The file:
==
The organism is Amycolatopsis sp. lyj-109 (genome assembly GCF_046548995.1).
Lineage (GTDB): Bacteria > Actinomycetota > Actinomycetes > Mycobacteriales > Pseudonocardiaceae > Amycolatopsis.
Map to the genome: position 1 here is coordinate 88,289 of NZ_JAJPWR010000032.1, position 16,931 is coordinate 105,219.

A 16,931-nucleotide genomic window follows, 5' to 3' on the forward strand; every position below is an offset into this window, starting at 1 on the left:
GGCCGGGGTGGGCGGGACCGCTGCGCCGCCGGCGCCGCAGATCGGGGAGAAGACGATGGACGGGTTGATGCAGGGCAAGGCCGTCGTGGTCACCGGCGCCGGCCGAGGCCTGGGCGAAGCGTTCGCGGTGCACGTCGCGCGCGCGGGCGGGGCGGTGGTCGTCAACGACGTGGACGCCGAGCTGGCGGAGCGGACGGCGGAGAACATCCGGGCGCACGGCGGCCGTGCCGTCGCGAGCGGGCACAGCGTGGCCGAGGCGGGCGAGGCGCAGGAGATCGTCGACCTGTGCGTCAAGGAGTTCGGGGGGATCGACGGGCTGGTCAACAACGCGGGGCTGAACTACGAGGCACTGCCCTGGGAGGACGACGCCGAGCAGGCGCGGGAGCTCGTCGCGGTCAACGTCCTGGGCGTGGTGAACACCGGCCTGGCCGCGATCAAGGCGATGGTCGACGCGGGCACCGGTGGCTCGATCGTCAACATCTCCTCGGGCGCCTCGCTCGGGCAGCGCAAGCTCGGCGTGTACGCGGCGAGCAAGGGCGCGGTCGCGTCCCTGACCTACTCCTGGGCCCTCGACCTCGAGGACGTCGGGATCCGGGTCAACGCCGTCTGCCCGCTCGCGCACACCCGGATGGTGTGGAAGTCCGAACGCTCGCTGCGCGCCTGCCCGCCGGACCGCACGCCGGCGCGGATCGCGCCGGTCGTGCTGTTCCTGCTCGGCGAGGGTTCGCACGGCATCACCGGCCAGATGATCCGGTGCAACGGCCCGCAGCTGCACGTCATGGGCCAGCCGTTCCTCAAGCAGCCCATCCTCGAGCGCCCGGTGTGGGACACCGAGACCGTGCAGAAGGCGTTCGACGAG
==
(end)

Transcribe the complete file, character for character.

The organism is Amycolatopsis sp. lyj-109 (genome assembly GCF_046548995.1).
Lineage (GTDB): Bacteria > Actinomycetota > Actinomycetes > Mycobacteriales > Pseudonocardiaceae > Amycolatopsis.
Map to the genome: position 1 here is coordinate 88,289 of NZ_JAJPWR010000032.1, position 16,931 is coordinate 105,219.

A 16,931-nucleotide genomic window follows, 5' to 3' on the forward strand; every position below is an offset into this window, starting at 1 on the left:
GGCCGGGGTGGGCGGGACCGCTGCGCCGCCGGCGCCGCAGATCGGGGAGAAGACGATGGACGGGTTGATGCAGGGCAAGGCCGTCGTGGTCACCGGCGCCGGCCGAGGCCTGGGCGAAGCGTTCGCGGTGCACGTCGCGCGCGCGGGCGGGGCGGTGGTCGTCAACGACGTGGACGCCGAGCTGGCGGAGCGGACGGCGGAGAACATCCGGGCGCACGGCGGCCGTGCCGTCGCGAGCGGGCACAGCGTGGCCGAGGCGGGCGAGGCGCAGGAGATCGTCGACCTGTGCGTCAAGGAGTTCGGGGGGATCGACGGGCTGGTCAACAACGCGGGGCTGAACTACGAGGCACTGCCCTGGGAGGACGACGCCGAGCAGGCGCGGGAGCTCGTCGCGGTCAACGTCCTGGGCGTGGTGAACACCGGCCTGGCCGCGATCAAGGCGATGGTCGACGCGGGCACCGGTGGCTCGATCGTCAACATCTCCTCGGGCGCCTCGCTCGGGCAGCGCAAGCTCGGCGTGTACGCGGCGAGCAAGGGCGCGGTCGCGTCCCTGACCTACTCCTGGGCCCTCGACCTCGAGGACGTCGGGATCCGGGTCAACGCCGTCTGCCCGCTCGCGCACACCCGGATGGTGTGGAAGTCCGAACGCTCGCTGCGCGCCTGCCCGCCGGACCGCACGCCGGCGCGGATCGCGCCGGTCGTGCTGTTCCTGCTCGGCGAGGGTTCGCACGGCATCACCGGCCAGATGATCCGGTGCAACGGCCCGCAGCTGCACGTCATGGGCCAGCCGTTCCTCAAGCAGCCCATCCTCGAGCGCCCGGTGTGGGACACCGAGACCGTGCAGAAGGCGTTCGACGAG